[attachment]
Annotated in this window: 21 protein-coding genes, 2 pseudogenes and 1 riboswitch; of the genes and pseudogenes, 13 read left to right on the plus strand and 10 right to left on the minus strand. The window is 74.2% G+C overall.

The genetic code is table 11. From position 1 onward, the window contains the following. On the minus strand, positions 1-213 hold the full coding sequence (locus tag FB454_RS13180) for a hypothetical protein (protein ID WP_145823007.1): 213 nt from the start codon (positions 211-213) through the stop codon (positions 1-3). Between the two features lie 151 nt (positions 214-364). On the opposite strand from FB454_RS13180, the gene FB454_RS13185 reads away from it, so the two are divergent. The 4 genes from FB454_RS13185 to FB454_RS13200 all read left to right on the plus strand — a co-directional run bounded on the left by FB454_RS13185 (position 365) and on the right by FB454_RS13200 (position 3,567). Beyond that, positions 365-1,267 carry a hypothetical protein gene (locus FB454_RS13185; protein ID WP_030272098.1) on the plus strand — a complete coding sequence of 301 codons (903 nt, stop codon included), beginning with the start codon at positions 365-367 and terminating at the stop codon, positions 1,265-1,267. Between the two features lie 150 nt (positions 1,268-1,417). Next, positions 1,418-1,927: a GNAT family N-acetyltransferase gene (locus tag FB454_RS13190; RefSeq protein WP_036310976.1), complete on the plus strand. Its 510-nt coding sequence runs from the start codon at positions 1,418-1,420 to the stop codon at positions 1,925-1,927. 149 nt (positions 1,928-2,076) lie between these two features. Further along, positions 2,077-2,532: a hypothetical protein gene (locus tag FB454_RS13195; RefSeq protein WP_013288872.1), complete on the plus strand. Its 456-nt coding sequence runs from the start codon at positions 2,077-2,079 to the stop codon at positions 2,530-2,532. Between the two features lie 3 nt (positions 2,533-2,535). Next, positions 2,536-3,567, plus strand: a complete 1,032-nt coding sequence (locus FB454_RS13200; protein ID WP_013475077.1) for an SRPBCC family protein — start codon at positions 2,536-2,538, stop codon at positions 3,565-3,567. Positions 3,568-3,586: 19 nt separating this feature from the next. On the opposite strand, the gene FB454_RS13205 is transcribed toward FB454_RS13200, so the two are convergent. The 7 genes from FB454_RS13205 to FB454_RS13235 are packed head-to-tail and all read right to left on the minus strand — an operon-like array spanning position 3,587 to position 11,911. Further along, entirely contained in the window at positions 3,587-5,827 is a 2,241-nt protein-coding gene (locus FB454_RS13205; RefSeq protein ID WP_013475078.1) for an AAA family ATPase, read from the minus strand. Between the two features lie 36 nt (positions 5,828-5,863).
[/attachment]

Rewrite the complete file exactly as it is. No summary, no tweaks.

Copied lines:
Annotated in this window: 21 protein-coding genes, 2 pseudogenes and 1 riboswitch; of the genes and pseudogenes, 13 read left to right on the plus strand and 10 right to left on the minus strand. The window is 74.2% G+C overall.

The genetic code is table 11. From position 1 onward, the window contains the following. On the minus strand, positions 1-213 hold the full coding sequence (locus tag FB454_RS13180) for a hypothetical protein (protein ID WP_145823007.1): 213 nt from the start codon (positions 211-213) through the stop codon (positions 1-3). Between the two features lie 151 nt (positions 214-364). On the opposite strand from FB454_RS13180, the gene FB454_RS13185 reads away from it, so the two are divergent. The 4 genes from FB454_RS13185 to FB454_RS13200 all read left to right on the plus strand — a co-directional run bounded on the left by FB454_RS13185 (position 365) and on the right by FB454_RS13200 (position 3,567). Beyond that, positions 365-1,267 carry a hypothetical protein gene (locus FB454_RS13185; protein ID WP_030272098.1) on the plus strand — a complete coding sequence of 301 codons (903 nt, stop codon included), beginning with the start codon at positions 365-367 and terminating at the stop codon, positions 1,265-1,267. Between the two features lie 150 nt (positions 1,268-1,417). Next, positions 1,418-1,927: a GNAT family N-acetyltransferase gene (locus tag FB454_RS13190; RefSeq protein WP_036310976.1), complete on the plus strand. Its 510-nt coding sequence runs from the start codon at positions 1,418-1,420 to the stop codon at positions 1,925-1,927. 149 nt (positions 1,928-2,076) lie between these two features. Further along, positions 2,077-2,532: a hypothetical protein gene (locus tag FB454_RS13195; RefSeq protein WP_013288872.1), complete on the plus strand. Its 456-nt coding sequence runs from the start codon at positions 2,077-2,079 to the stop codon at positions 2,530-2,532. Between the two features lie 3 nt (positions 2,533-2,535). Next, positions 2,536-3,567, plus strand: a complete 1,032-nt coding sequence (locus FB454_RS13200; protein ID WP_013475077.1) for an SRPBCC family protein — start codon at positions 2,536-2,538, stop codon at positions 3,565-3,567. Positions 3,568-3,586: 19 nt separating this feature from the next. On the opposite strand, the gene FB454_RS13205 is transcribed toward FB454_RS13200, so the two are convergent. The 7 genes from FB454_RS13205 to FB454_RS13235 are packed head-to-tail and all read right to left on the minus strand — an operon-like array spanning position 3,587 to position 11,911. Further along, entirely contained in the window at positions 3,587-5,827 is a 2,241-nt protein-coding gene (locus FB454_RS13205; RefSeq protein ID WP_013475078.1) for an AAA family ATPase, read from the minus strand. Between the two features lie 36 nt (positions 5,828-5,863).